Utnapishtim doesn't explain why the gods conspired to flood the world, but other versions of the story do. Some say the gods were worried about people overpopulating the world and sent the flood to solve the problem. A more petty reason is that the people grew noisy, with their busy lives of planting, making goods, and trading, and the gods became annoyed by the noise and decided to wipe out humanity for a little peace and quiet. The Sumerian pantheon, like the Greek and Roman pantheons, features anthropomorphic gods, flawed like humans but with much greater powers to do harm in their angers and jealousies. In both plots, the gods quickly regret their decision because they no longer have people to do their work. Utnapishtim and his family, upon leaving their boat, immediately build a fire and sacrifice animals to the gods, who, drawn to the scent of the roasting meat, grant Utnapishtim and his wife immortality.

The Sumerian flood story predates the biblical flood story in Genesis, which ascribes a very different motivation for the flood—human evil. But many parallels exist, including the specific details for building the ark, similar construction materials, and the injunction to take animals into the boat to protect them. The release of birds to check whether the waters had receded and the sign in the sky (the rainbow in Genesis and Aruru's lapis lazuli necklace in the epic) are also parallels. Noah and his family, of course, do not become immortal, though they do, upon disembarking, build an altar and offer a sacrifice. Perhaps the most striking and disturbing difference is Utnapishtim's description of how the people, even children, help build the boat. He treats them generously, slaughtering his herds to feed them and supplying plenty of beer. But all along, he knows what their fate will be. Unlike Ea, who stealthily warns Utnapishtim of the impending catastrophe, the king says nothing to his subjects. Yet he's aware, as the waters rise under the ark, that "the Flood burst forth, / overwhelming the people like war."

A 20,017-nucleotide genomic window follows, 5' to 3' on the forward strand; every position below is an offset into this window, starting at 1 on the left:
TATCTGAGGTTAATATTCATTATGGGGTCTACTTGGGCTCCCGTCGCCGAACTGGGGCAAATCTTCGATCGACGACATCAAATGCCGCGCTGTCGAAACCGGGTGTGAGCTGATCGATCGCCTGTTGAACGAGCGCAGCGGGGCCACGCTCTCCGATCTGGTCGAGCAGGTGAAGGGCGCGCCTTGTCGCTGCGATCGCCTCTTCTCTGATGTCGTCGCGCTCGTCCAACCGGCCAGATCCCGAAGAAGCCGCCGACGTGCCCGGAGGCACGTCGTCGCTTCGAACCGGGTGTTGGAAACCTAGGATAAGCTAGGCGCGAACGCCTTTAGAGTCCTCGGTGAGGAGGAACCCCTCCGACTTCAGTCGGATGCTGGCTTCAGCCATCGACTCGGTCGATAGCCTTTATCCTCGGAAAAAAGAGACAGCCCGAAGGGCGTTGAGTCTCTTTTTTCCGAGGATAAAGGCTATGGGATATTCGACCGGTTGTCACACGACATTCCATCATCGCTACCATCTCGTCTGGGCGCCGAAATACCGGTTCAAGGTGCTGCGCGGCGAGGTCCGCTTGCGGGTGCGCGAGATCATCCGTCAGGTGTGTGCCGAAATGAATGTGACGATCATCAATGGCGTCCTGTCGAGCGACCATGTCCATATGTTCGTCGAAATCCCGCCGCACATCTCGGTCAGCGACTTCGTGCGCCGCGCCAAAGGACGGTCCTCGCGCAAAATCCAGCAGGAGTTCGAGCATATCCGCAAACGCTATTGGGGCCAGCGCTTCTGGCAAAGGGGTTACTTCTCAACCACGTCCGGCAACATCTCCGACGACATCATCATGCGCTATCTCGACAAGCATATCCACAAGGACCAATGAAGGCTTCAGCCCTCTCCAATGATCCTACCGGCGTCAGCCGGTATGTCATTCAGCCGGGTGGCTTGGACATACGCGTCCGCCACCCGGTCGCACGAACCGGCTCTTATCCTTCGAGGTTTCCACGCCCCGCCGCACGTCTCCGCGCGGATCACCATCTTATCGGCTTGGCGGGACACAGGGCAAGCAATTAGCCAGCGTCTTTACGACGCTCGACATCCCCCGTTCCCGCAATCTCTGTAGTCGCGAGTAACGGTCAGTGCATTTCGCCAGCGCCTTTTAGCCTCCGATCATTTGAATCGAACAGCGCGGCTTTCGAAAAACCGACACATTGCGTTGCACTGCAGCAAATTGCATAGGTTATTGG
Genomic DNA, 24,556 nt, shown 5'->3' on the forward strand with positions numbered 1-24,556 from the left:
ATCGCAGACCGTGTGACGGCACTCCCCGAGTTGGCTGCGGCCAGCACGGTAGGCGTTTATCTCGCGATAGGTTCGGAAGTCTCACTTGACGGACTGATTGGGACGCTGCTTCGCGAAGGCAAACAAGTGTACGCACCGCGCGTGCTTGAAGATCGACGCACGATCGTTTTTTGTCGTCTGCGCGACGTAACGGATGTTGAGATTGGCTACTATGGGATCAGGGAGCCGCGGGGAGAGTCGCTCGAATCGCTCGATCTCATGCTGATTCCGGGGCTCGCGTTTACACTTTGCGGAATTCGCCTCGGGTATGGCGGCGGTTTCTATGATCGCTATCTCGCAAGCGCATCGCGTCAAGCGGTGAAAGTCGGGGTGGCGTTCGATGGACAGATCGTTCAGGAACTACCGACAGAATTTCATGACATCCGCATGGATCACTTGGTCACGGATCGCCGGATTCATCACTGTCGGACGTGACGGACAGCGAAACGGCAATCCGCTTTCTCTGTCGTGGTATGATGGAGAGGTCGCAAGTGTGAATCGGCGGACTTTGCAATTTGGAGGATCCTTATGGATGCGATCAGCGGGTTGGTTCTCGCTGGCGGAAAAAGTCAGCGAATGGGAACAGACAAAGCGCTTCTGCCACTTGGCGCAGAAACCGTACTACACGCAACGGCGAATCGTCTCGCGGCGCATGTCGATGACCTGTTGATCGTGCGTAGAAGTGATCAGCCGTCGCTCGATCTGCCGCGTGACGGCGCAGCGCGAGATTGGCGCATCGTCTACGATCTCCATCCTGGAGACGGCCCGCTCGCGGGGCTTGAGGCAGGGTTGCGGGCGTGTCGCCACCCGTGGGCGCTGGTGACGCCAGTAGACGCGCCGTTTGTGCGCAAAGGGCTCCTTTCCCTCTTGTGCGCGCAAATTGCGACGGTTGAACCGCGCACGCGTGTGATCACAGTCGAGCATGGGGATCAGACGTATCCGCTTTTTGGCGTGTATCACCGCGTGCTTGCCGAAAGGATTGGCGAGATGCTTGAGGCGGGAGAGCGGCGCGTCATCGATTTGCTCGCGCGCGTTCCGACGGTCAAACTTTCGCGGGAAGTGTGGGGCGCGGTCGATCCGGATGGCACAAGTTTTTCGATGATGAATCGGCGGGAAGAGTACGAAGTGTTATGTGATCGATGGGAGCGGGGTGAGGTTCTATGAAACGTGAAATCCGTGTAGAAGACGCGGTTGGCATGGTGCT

The second story in Book 11 tells of Gilgamesh's final failures and an unlooked-for success. Utnapishtim ends his story with an accusing question: What has Gilgamesh done to deserve immortality? In fact, Gilgamesh has done the opposite. He abused his power, defied and insulted the gods, and raged against their judgment. He doesn't even try to answer Utnapishtim's question, but he does accept a new challenge—to stay awake for seven (of course) days. The king, exhausted from his long travail, doesn't make it seven minutes, much to Utnapishtim's disgust. Yet the old man knows the test is unfair, which is perhaps why, at his wife's urging, he offers the information about the plant that restores youth. For once, it looks like Gilgamesh will succeed in his quest, if not for immortality, then at least for extended youth, "an antidote to the fear of death." He descends again, this time into a watery underworld, and returns with the marvelous plant. For the first time since Enkidu's dream of the assembly of the gods, Gilgamesh speaks with a note of hope. He will take the plant to Uruk and see what it can do for him and his people.